Automotive

The future of motorsport: McLaren's vision for all-electric Formula One in 2050

The future of motorsport: McLa...
McLaren's vision for a 2050 electric F1 car
McLaren's vision for a 2050 electric F1 car
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Future racetracks will need to be longer, wider ... and three dimensional, maybe?
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Future racetracks will need to be longer, wider ... and three dimensional, maybe?
If the car's glowing red, it means the driver's angry
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If the car's glowing red, it means the driver's angry
Glassed-over pods will be required due to speeds up to 500 km/h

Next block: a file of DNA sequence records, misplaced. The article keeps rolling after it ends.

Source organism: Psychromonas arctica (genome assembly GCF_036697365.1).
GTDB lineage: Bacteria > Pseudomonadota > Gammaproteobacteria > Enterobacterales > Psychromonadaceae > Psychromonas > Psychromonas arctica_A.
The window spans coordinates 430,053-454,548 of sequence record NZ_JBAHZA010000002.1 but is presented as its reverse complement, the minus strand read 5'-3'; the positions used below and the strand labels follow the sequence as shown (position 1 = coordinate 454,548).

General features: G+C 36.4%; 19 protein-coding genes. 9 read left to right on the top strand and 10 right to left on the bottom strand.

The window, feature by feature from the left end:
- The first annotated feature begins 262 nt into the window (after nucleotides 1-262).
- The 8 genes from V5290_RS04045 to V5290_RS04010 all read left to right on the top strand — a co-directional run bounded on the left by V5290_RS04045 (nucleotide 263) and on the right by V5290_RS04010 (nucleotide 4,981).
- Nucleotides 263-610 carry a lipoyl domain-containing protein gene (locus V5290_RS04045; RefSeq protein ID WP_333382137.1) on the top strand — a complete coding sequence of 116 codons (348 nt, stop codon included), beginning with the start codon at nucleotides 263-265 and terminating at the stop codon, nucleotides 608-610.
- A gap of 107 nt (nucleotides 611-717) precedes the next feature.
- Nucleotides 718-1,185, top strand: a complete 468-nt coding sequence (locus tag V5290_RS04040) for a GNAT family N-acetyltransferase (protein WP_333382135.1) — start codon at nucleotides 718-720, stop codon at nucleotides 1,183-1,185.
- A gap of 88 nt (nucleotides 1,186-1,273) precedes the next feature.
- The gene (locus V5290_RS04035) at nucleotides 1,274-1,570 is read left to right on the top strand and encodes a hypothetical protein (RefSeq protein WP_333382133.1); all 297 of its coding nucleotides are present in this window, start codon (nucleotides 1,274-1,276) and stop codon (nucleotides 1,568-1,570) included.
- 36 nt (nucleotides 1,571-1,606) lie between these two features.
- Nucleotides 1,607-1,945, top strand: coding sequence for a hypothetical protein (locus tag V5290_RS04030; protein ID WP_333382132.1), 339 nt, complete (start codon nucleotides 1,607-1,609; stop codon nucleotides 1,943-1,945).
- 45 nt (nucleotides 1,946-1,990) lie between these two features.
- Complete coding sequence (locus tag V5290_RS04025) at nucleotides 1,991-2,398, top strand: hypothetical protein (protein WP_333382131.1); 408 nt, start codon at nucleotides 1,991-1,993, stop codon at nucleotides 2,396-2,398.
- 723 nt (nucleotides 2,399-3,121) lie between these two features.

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Glassed-over pods will be required due to speeds up to 500 km/h
Aeros will need to be arrowhead-slick in McLaren's vision of the F1 car of 2050
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Aeros will need to be arrowhead-slick in McLaren's vision of the F1 car of 2050
McLaren's vision for a 2050 electric F1 car
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McLaren's vision for a 2050 electric F1 car
Low frontal profile will help with those excessive top speeds
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Low frontal profile will help with those excessive top speeds
Shape-shifting design could widen in the corners and narrow down for minimum drag on the straights
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Shape-shifting design could widen in the corners and narrow down for minimum drag on the straights